Allegory of the Cave

381 Words2 Pages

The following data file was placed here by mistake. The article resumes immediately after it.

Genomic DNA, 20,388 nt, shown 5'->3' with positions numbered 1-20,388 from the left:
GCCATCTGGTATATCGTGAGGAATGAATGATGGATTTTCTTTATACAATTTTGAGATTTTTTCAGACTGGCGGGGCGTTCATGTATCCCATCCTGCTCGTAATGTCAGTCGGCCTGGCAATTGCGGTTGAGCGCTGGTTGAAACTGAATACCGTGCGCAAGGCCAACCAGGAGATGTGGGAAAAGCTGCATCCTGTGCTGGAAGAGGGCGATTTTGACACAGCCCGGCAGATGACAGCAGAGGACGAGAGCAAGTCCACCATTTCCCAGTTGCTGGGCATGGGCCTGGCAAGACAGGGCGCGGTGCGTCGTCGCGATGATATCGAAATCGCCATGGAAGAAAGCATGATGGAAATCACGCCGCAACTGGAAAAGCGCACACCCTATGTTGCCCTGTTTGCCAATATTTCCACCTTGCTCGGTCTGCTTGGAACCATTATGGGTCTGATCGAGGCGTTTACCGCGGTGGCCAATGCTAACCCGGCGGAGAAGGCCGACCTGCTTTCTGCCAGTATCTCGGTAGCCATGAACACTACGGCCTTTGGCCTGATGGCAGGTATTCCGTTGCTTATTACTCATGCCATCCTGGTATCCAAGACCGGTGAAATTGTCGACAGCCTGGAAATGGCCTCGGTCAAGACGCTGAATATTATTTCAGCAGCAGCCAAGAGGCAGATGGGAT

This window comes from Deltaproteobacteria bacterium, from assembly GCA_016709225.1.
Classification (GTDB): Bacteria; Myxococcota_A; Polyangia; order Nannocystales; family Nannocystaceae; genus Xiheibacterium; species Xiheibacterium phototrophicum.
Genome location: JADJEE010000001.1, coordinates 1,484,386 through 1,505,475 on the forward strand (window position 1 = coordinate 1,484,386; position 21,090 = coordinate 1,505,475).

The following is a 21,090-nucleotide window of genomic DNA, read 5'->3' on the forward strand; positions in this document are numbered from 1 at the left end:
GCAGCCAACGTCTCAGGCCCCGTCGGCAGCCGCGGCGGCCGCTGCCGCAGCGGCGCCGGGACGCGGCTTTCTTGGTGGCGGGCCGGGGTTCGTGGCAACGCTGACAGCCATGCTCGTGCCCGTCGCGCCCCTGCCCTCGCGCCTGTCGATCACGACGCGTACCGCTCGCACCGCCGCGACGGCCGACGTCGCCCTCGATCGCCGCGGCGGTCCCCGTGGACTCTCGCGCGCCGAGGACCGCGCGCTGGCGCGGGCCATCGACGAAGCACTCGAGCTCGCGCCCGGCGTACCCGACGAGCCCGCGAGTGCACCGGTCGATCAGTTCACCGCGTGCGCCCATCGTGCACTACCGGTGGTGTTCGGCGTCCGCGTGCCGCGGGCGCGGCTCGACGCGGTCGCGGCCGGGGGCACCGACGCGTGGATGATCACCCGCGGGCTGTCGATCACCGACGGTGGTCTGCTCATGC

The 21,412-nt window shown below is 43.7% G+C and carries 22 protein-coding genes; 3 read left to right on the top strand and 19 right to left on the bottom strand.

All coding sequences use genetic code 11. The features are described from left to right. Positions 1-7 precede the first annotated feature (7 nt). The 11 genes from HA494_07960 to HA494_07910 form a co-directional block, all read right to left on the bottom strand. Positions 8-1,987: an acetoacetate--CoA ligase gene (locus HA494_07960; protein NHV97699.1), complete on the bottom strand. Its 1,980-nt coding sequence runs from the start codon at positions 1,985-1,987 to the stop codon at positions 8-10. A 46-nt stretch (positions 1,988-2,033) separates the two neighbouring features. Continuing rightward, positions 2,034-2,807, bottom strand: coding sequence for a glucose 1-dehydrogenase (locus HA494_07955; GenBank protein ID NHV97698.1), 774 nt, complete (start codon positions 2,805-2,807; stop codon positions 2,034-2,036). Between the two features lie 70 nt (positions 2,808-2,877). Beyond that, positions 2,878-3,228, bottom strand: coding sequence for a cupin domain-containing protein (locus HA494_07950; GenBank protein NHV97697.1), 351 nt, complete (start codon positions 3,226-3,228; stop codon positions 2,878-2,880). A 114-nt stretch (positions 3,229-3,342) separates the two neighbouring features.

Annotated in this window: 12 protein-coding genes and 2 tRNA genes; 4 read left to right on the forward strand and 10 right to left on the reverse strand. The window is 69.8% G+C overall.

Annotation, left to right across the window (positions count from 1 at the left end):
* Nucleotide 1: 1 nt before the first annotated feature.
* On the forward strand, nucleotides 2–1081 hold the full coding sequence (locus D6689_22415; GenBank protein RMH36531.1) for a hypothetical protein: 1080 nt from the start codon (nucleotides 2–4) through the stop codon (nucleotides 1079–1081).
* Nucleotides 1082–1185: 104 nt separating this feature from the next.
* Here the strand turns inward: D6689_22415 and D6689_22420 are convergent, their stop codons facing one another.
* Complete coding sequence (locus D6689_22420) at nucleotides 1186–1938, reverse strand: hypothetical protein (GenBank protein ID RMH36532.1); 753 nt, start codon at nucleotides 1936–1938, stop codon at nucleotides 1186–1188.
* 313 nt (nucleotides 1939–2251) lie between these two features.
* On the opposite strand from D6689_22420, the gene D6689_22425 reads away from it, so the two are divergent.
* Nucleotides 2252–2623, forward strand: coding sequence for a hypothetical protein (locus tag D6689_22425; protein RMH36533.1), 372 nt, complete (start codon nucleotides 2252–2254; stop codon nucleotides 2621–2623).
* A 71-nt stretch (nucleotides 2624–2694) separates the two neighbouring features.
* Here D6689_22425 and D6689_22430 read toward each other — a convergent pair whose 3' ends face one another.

The Allegory of the Cave by Plato is an essay that is both symbolic and meaningful. Plato presents people as prisoners in cave. While Cogito ergo sum by Descartes is about the thinking concepts. Both philosophers argues that there is a higher reality in which mankind did not reach yet. However it is reachable by passing through different limitations His Both Plato and Descartes argue that humans are trapped by wrong assumptions and beliefs. In his essay Allegory of The Cave, Plato proves how people are fooled to believe in wrong ideas. He uses a cave to present the world of sight, in which people are prisoners since the day they were born. The people in the cave cannot see the light, neither each other’s, because their hands and neck are chained and they cannot move. These people only see what in front of them is. The prisoners see the shadows of objects. “And of the objects which are being carried in like manner they would only see the shadows” (Plato 20). Plato confirms that these people are not allowed to see what the real objects are, instead they see the shadows. This proves that the prisoners do not know what real is so every one of them has his own definition of what real is; therefore they name what they see according to their opinion. In another experts Plato illustrates how the prisoners would assume mistakenly that what they hear is the sound of what they are viewing. “And suppose further from that the prison had an echo which came from the other side, would they not be sure to fancy when one of the passersby spoke that the voice which they heard came from the passing shadows”(Plato 20). What Plato means is that the prisoners would assume that the voice they hear is coming from the shadows that they are seeing. The prisoners cannot see further than their noise because their thoughts and opinions are controlled; therefore they are lead to make the wrong
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